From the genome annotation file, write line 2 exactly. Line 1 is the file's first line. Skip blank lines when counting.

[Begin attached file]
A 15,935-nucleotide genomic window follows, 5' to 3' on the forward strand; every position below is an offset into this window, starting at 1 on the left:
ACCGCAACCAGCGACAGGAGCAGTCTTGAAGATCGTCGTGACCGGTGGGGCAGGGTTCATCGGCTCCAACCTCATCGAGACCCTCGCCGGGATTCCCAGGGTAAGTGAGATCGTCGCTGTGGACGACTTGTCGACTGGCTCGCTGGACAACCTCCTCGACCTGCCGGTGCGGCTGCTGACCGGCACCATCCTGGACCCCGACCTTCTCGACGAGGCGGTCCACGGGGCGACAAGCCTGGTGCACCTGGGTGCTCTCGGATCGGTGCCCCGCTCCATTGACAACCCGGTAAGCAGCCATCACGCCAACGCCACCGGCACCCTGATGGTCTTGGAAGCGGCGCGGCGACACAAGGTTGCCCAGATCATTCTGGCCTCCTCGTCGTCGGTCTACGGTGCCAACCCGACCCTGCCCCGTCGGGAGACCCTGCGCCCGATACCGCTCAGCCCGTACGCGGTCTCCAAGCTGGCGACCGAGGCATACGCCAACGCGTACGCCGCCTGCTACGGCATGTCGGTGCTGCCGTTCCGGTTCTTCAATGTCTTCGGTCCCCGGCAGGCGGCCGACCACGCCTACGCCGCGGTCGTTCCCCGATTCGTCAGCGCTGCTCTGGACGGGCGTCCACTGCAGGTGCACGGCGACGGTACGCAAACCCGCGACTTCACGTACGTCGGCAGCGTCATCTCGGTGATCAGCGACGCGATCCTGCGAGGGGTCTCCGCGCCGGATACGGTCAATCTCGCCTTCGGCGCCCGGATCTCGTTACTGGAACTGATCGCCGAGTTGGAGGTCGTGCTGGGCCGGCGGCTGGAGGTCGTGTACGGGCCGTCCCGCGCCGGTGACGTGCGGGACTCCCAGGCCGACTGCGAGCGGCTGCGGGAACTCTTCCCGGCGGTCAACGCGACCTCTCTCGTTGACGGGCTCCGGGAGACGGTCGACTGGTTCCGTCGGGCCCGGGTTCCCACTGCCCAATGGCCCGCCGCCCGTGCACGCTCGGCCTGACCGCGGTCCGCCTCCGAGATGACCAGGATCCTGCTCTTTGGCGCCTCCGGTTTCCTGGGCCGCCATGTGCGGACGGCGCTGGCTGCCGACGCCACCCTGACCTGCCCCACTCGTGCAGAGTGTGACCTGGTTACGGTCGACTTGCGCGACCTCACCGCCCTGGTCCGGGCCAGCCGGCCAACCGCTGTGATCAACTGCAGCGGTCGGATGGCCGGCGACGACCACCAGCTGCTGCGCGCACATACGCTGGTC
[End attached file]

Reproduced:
ACCGCAACCAGCGACAGGAGCAGTCTTGAAGATCGTCGTGACCGGTGGGGCAGGGTTCATCGGCTCCAACCTCATCGAGACCCTCGCCGGGATTCCCAGGGTAAGTGAGATCGTCGCTGTGGACGACTTGTCGACTGGCTCGCTGGACAACCTCCTCGACCTGCCGGTGCGGCTGCTGACCGGCACCATCCTGGACCCCGACCTTCTCGACGAGGCGGTCCACGGGGCGACAAGCCTGGTGCACCTGGGTGCTCTCGGATCGGTGCCCCGCTCCATTGACAACCCGGTAAGCAGCCATCACGCCAACGCCACCGGCACCCTGATGGTCTTGGAAGCGGCGCGGCGACACAAGGTTGCCCAGATCATTCTGGCCTCCTCGTCGTCGGTCTACGGTGCCAACCCGACCCTGCCCCGTCGGGAGACCCTGCGCCCGATACCGCTCAGCCCGTACGCGGTCTCCAAGCTGGCGACCGAGGCATACGCCAACGCGTACGCCGCCTGCTACGGCATGTCGGTGCTGCCGTTCCGGTTCTTCAATGTCTTCGGTCCCCGGCAGGCGGCCGACCACGCCTACGCCGCGGTCGTTCCCCGATTCGTCAGCGCTGCTCTGGACGGGCGTCCACTGCAGGTGCACGGCGACGGTACGCAAACCCGCGACTTCACGTACGTCGGCAGCGTCATCTCGGTGATCAGCGACGCGATCCTGCGAGGGGTCTCCGCGCCGGATACGGTCAATCTCGCCTTCGGCGCCCGGATCTCGTTACTGGAACTGATCGCCGAGTTGGAGGTCGTGCTGGGCCGGCGGCTGGAGGTCGTGTACGGGCCGTCCCGCGCCGGTGACGTGCGGGACTCCCAGGCCGACTGCGAGCGGCTGCGGGAACTCTTCCCGGCGGTCAACGCGACCTCTCTCGTTGACGGGCTCCGGGAGACGGTCGACTGGTTCCGTCGGGCCCGGGTTCCCACTGCCCAATGGCCCGCCGCCCGTGCACGCTCGGCCTGACCGCGGTCCGCCTCCGAGATGACCAGGATCCTGCTCTTTGGCGCCTCCGGTTTCCTGGGCCGCCATGTGCGGACGGCGCTGGCTGCCGACGCCACCCTGACCTGCCCCACTCGTGCAGAGTGTGACCTGGTTACGGTCGACTTGCGCGACCTCACCGCCCTGGTCCGGGCCAGCCGGCCAACCGCTGTGATCAACTGCAGCGGTCGGATGGCCGGCGACGACCACCAGCTGCTGCGCGCACATACGCTGGTC